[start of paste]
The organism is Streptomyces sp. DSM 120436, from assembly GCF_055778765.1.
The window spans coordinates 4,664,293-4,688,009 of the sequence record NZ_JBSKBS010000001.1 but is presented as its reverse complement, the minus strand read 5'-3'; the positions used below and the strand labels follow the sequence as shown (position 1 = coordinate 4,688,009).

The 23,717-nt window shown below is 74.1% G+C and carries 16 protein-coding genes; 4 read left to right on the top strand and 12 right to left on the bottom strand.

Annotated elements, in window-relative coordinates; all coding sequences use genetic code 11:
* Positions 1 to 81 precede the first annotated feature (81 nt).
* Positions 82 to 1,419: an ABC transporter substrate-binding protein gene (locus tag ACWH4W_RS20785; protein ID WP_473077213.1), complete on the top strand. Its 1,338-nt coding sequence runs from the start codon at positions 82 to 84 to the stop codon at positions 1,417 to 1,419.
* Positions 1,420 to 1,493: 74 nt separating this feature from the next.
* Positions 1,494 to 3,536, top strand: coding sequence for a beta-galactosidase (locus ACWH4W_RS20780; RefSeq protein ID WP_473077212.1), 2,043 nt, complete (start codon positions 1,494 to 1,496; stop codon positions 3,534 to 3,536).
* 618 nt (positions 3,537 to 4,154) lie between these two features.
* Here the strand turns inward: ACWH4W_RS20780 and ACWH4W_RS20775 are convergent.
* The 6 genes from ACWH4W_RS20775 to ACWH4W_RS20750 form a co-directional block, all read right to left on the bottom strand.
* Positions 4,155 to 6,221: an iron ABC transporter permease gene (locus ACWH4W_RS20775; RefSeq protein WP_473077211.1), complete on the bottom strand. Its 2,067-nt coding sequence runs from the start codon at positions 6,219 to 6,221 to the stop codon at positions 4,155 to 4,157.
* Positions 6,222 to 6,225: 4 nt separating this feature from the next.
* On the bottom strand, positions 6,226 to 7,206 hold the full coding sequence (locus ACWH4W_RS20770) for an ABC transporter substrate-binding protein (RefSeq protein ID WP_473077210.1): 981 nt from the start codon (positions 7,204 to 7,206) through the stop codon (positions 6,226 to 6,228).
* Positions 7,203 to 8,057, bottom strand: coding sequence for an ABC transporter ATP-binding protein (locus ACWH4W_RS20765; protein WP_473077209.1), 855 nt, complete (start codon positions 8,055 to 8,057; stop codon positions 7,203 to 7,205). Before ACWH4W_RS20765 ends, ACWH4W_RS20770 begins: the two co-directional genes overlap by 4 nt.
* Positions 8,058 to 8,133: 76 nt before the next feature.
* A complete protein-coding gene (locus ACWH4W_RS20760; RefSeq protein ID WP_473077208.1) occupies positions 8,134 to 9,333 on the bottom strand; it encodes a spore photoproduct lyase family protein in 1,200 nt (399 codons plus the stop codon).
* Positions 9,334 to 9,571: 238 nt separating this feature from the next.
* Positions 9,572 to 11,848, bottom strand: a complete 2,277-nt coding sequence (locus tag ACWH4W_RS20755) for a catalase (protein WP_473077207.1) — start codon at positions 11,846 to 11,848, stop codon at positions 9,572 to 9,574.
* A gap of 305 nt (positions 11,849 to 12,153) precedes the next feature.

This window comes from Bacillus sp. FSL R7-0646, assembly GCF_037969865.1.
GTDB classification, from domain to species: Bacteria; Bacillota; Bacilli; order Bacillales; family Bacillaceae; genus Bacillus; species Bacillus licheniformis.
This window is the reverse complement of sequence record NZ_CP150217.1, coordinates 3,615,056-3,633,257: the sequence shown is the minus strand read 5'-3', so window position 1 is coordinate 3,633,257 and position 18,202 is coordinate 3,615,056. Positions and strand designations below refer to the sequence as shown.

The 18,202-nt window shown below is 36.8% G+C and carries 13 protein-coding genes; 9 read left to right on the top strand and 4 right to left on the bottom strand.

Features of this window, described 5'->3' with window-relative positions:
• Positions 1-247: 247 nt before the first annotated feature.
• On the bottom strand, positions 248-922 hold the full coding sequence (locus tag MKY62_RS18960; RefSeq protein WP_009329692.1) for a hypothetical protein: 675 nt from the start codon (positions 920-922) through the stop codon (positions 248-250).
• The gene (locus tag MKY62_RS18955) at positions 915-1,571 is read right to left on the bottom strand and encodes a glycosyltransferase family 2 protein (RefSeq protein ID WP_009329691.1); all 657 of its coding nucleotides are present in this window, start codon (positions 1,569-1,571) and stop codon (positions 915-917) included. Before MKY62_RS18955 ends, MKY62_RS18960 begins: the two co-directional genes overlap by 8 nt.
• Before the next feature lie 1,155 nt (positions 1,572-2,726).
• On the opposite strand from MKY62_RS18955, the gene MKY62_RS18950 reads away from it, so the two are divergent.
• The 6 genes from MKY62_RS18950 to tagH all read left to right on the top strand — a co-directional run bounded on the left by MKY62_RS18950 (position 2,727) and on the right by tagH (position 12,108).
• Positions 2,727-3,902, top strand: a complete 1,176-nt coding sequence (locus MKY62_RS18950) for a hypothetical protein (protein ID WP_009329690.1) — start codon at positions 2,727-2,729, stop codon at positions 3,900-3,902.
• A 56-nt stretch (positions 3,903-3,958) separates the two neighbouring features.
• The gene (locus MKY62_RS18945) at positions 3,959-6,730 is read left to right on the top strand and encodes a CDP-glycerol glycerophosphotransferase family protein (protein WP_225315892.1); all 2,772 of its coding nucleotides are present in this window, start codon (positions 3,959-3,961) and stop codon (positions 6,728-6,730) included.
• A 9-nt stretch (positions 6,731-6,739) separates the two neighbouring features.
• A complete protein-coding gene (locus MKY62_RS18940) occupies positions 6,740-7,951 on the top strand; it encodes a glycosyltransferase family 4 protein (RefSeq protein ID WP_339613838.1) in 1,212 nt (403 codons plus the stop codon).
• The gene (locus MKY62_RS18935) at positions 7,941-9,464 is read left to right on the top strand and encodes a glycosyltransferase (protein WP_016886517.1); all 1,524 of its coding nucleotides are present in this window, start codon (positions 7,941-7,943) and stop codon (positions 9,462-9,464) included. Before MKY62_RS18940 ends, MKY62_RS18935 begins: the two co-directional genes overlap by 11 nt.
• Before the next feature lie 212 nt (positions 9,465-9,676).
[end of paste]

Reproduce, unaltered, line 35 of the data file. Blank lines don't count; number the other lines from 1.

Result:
• A 9-nt stretch (positions 6,731-6,739) separates the two neighbouring features.